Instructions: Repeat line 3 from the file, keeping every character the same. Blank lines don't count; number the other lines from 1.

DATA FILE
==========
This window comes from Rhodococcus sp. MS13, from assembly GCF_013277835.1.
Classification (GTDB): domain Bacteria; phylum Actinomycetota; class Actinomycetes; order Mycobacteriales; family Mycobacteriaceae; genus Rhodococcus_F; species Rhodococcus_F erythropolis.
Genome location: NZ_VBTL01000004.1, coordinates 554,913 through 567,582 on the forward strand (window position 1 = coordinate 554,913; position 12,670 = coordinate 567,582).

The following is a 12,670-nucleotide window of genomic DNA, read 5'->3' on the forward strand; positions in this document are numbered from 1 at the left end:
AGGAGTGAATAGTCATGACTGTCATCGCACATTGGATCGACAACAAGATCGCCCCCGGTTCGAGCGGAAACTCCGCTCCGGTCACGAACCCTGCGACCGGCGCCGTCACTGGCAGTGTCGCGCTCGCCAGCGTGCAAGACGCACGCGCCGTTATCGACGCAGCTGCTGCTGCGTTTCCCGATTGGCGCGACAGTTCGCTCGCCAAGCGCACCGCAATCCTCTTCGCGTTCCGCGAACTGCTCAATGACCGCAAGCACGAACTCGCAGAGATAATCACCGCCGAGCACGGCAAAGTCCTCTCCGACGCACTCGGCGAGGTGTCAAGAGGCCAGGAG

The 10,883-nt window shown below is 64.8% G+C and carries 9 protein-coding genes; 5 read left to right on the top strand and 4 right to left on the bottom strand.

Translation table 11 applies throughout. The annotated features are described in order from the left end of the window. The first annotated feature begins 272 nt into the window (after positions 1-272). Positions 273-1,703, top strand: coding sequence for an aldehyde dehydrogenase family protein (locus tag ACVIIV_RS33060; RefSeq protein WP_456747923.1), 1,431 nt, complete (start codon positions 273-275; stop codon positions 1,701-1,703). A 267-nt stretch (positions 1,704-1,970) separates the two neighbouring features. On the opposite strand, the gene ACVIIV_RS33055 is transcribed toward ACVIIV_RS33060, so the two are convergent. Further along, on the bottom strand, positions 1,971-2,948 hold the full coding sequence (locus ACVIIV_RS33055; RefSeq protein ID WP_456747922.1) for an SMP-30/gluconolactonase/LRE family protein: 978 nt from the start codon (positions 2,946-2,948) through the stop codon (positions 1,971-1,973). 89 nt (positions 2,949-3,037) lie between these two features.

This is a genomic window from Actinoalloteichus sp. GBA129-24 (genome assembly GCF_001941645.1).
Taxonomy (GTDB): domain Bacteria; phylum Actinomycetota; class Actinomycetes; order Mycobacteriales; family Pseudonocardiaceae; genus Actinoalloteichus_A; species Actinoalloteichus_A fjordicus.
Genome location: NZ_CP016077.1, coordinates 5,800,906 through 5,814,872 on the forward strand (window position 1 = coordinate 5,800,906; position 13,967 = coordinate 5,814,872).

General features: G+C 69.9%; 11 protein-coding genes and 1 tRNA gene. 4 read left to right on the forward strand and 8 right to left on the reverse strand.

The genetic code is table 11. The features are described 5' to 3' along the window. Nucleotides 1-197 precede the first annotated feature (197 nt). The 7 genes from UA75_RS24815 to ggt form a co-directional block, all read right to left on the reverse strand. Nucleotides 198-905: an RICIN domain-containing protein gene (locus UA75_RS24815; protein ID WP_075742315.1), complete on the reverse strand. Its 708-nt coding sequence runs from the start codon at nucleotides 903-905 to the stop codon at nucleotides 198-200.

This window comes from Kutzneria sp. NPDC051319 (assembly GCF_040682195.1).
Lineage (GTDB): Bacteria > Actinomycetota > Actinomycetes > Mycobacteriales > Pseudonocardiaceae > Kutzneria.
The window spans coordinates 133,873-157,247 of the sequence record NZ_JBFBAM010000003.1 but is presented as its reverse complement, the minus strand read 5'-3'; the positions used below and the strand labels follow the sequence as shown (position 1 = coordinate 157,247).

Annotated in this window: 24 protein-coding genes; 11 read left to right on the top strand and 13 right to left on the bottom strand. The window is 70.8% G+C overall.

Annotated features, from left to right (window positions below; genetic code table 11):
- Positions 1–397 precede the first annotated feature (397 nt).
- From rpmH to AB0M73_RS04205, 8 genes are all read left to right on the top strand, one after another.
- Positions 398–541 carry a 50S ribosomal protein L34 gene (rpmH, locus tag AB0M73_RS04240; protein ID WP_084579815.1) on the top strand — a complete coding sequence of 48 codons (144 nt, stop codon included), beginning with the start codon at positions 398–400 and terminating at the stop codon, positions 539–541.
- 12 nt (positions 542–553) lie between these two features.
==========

Genome location: NZ_VBTL01000004.1, coordinates 554,913 through 567,582 on the forward strand (window position 1 = coordinate 554,913; position 12,670 = coordinate 567,582).